Even when funds have been fully devolved to the DHBs, this does not imply full autonomy by DHBs in decision-making. A key feature of the reforms this time around has been the development by the Ministry of Health of two overarching national strategies to provide strategic direction for the health and disability sectors as a whole and to ensure a degree of national consistency where decisions are decentralised [17, 18]. Strategies have also been drawn up to guide the development of services for sub-groups of the population (such as Mäori and older people) [19, 20] and for various sectors of the health system (such as primary health care) [5]. The 21 DHBs are required to adhere to the framework and priorities outlined in these national strategies when drawing up their annual plans and strategic plans, all of which must be signed off by the Minister of Health. However the boundaries between the responsibilities of the Ministry and of the DHBs are, as yet, by no means clear. While the DHB model shifts the locus of decision-making for the funding and provision or purchase of services to the district level, control over strategic direction by the central government constrains local decision-making. Moreover local and national priorities may sometimes be in conflict.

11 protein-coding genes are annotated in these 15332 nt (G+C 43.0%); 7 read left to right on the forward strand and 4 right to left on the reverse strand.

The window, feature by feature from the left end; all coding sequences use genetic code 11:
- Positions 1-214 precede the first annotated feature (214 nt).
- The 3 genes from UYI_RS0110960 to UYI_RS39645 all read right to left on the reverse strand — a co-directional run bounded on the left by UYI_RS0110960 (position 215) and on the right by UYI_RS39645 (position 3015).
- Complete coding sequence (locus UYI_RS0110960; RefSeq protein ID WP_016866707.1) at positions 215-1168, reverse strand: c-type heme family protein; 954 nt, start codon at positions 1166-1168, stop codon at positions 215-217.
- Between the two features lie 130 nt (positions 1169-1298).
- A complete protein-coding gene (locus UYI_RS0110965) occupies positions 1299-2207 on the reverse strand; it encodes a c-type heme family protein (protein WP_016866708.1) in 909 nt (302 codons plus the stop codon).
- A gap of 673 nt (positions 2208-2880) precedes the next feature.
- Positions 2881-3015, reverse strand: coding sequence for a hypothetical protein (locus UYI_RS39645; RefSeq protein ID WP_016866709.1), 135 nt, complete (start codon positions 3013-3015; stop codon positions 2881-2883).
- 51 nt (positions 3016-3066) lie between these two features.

The minister has sometimes shown some reluctance to allow DHBs to make decisions about the provision of particular services in their areas, especially where this involves some disinvestment in services. For example, on one occasion the minister reversed a DHB's decision to stop providing after-hours surgical services in a rural hospital because of concerns about patient safety. This is seen by some DHBs as the minister interfering with local preferences [[15], p.98]. As the DHBs become more established and more experienced, the minister and the ministry may be more willing to allow the DHBs a greater degree of autonomy in decision-making. However, these tensions between the centre and the regions are by no means unique (or new) to New Zealand. Rather they reflect the hierarchical nature of a tax-funded system in which one organisation (the central government) is responsible for financing the system while other organisations (the DHBs) are responsible for spending the money.